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By Barry Schoedel

September is National Recovery Month, a program sponsored by the Substance Abuse and Mental Health Services Administration (www.recoverymonth.gov) to promote the societal benefits of prevention, treatment, and recovery for mental and substance use disorders. It is also an opportunity to celebrate recovery, to praise the good work of the many professionals committed to the treatment of persons with mental and substance use disorders and to promote the message that recovery in all forms is possible.

Many people may not realize this, but the Church, primarily through the commitment of individual Catholics, has been involved in reaching out to those enslaved to substances or behaviors since the Incarnation of Christ in the womb of the Virgin Mary. Indeed the Word became Flesh to reconcile an estranged humanity to the Father, and this reconciliation leaves no stone unturned. It embraces all that is good and true in medicine while completing it with the love of God. It is intrinsic to the vocation of the Church that she effects and guides the liberation of peoples from their various forms of bondage. This includes those who are harmfully enslaved to substances and behaviors. As Catholics we are grateful for the medical disciplines that support recovery and at the same time have a responsibility to proclaim the love of God in Jesus Christ to all peoples, especially the mentally ill and those suffering from substance abuse disorders.

Even before the founding of Alcoholics Anonymous, through such organizations as the Pioneer Total Abstinence Association of the Sacred Heart of Jesus – founded by Fr. James Cullen S.J. in Ireland in 1898 – there have been Catholics specifically committed to serving the good of those who are dependent on alcohol. Venerable Matt Talbot was freed from the compulsion to drink when he recognized that he was enslaved to it and only a new life in God could free him. After reaching out for help from others, he gave his life to God through devotion to Jesus, daily Mass, meditation and prayer, receiving spiritual direction, and mortification. Matt is an inspiration to many people in recovery because he was a simple man, a humble Irish laborer, whom God used as an instrument of grace to communicate that his grace could relieve people of the compulsion to drink. Matt’s life was a continual seeking of the reconciliation offered in Christ, allowing himself to be led by the Holy Spirit to a restored relationship with God the Father.

Bill W., one of the founders of Alcoholics Anonymous, considered Fr. Ed Dowling, S.J., an important spiritual director. Bill W. grappled much with the Catholic faith and made a sincere effort to try to understand the faith, though he struggled with accepting the authority of the Church. An often unmentioned and behind the scenes founder of Alcoholics Anonymous was Sister Ignatia Gavin. In 1935 she admitted a patient that Dr. Bob (another founder of A.A.) brought to her hospital for the treatment of alcoholism. The hospital didn’t want to admit alcoholics. The disease aspect of chemical dependency was not well understood at this time and it was seen as strictly a moral problem and a problem of the will. Sr. Ignatia was able to admit this patient under a diagnosis of acute gastritis, thus revolutionizing the approach to the treatment of alcoholism. Sr. Ignatia worked to get alcoholism accepted as a medical condition serious enough to have its own criteria for admission so that alcoholics didn’t have to be admitted through the “back door.” Her efforts resulted in an entire ward of the hospital being devoted to the care of recovering alcoholics. This was a huge advance in the treatment of alcoholism and has influenced how we approach all chemical dependency issues.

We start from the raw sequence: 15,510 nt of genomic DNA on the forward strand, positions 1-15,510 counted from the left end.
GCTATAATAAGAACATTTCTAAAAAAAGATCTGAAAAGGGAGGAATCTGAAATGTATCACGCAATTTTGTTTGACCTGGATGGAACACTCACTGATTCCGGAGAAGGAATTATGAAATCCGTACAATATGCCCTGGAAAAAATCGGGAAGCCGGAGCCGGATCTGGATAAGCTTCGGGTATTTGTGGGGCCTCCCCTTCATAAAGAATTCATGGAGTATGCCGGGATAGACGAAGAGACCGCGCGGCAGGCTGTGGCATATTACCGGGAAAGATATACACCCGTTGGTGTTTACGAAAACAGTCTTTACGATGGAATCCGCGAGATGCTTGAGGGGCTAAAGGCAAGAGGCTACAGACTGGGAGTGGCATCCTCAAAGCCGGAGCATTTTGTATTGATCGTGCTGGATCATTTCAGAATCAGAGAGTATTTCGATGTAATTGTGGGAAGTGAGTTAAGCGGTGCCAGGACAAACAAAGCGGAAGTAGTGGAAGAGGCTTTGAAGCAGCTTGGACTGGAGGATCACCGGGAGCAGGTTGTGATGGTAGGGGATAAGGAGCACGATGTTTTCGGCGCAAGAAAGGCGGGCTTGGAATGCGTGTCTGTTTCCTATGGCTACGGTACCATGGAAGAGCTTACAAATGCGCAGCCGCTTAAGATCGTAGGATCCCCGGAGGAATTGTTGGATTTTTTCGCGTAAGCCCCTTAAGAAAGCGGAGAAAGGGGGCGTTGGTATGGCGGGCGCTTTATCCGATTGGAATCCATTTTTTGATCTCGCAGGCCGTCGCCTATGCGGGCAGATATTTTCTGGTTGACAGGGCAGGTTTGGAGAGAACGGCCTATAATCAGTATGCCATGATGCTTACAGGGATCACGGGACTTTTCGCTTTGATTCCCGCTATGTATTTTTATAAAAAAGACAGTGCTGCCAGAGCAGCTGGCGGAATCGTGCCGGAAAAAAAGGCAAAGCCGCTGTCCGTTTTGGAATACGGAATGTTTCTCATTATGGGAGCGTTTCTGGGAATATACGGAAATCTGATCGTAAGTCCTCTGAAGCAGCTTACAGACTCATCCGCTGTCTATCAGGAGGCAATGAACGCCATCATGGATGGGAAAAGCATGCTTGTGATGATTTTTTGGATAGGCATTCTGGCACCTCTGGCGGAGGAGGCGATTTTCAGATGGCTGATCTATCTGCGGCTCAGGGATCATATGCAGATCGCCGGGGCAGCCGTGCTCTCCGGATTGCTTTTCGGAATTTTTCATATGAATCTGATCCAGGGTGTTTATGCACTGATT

Fr. John Doe (Fr. Ralph Pfau), a priest who was trained at St. Meinrad Seminary in Indiana and served in Indianapolis, is believed to be the first Roman Catholic priest who sought the help of Alcoholics Anonymous to be free from the compulsion to drink. Fr. Ralph Pfau was a prolific author of materials to support both Catholics and non-Catholics in recovery from Alcoholism. Books such as Sobriety Without End, Sobriety and Beyond, and his Golden Book series were well used resources by both Catholics and non-Catholics in the early history of AA. They remain some of the best recovery resources available. Fr. Ralph also was instrumental in the founding of what is now the National Catholic Council on Addictions. Fr. Ralph especially worked during his life to reach out to priests and religious who were alcoholic, which led to the founding of what is now called Guest House, a substance abuse ministry to clergy and religious who are alcoholic and/or addicted. Their mission statement is, “to provide information, education, treatment and care needed to assure that clergy, men and women religious, and seminarians suffering from alcoholism and other related conditions have the best opportunity for quality recovery.” The success of Guest House led to the foundation of a similar program in India called Friendship House as well as the establishment of the National Catholic Council on Addictions.